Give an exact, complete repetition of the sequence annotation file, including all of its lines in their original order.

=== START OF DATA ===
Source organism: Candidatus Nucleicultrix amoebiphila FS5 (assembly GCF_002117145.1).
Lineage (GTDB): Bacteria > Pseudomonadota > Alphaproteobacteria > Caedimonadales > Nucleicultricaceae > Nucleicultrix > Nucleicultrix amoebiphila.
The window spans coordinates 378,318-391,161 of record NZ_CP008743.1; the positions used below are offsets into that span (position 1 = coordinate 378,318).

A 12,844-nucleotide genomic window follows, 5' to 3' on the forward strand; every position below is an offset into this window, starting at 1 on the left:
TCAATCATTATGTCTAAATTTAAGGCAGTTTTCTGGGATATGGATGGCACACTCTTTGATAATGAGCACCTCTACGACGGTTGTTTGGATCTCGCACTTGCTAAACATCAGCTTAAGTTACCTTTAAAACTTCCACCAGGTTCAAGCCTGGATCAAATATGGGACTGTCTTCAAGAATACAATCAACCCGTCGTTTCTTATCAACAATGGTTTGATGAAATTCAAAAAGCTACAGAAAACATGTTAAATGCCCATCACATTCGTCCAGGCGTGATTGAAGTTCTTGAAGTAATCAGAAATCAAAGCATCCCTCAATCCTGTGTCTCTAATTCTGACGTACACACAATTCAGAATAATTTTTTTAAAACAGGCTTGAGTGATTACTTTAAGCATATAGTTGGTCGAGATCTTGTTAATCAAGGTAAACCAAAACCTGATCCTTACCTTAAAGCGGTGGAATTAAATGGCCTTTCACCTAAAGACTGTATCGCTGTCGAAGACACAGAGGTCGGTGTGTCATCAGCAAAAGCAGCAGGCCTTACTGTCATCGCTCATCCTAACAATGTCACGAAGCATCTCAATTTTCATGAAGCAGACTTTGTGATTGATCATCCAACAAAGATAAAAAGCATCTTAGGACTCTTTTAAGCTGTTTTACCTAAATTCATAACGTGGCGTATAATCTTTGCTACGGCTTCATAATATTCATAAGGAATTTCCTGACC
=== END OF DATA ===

Source organism: Candidatus Nucleicultrix amoebiphila FS5 (assembly GCF_002117145.1).
Lineage (GTDB): Bacteria > Pseudomonadota > Alphaproteobacteria > Caedimonadales > Nucleicultricaceae > Nucleicultrix > Nucleicultrix amoebiphila.
The window spans coordinates 378,318-391,161 of record NZ_CP008743.1; the positions used below are offsets into that span (position 1 = coordinate 378,318).

A 12,844-nucleotide genomic window follows, 5' to 3' on the forward strand; every position below is an offset into this window, starting at 1 on the left:
TCAATCATTATGTCTAAATTTAAGGCAGTTTTCTGGGATATGGATGGCACACTCTTTGATAATGAGCACCTCTACGACGGTTGTTTGGATCTCGCACTTGCTAAACATCAGCTTAAGTTACCTTTAAAACTTCCACCAGGTTCAAGCCTGGATCAAATATGGGACTGTCTTCAAGAATACAATCAACCCGTCGTTTCTTATCAACAATGGTTTGATGAAATTCAAAAAGCTACAGAAAACATGTTAAATGCCCATCACATTCGTCCAGGCGTGATTGAAGTTCTTGAAGTAATCAGAAATCAAAGCATCCCTCAATCCTGTGTCTCTAATTCTGACGTACACACAATTCAGAATAATTTTTTTAAAACAGGCTTGAGTGATTACTTTAAGCATATAGTTGGTCGAGATCTTGTTAATCAAGGTAAACCAAAACCTGATCCTTACCTTAAAGCGGTGGAATTAAATGGCCTTTCACCTAAAGACTGTATCGCTGTCGAAGACACAGAGGTCGGTGTGTCATCAGCAAAAGCAGCAGGCCTTACTGTCATCGCTCATCCTAACAATGTCACGAAGCATCTCAATTTTCATGAAGCAGACTTTGTGATTGATCATCCAACAAAGATAAAAAGCATCTTAGGACTCTTTTAAGCTGTTTTACCTAAATTCATAACGTGGCGTATAATCTTTGCTACGGCTTCATAATATTCATAAGGAATTTCCTGACC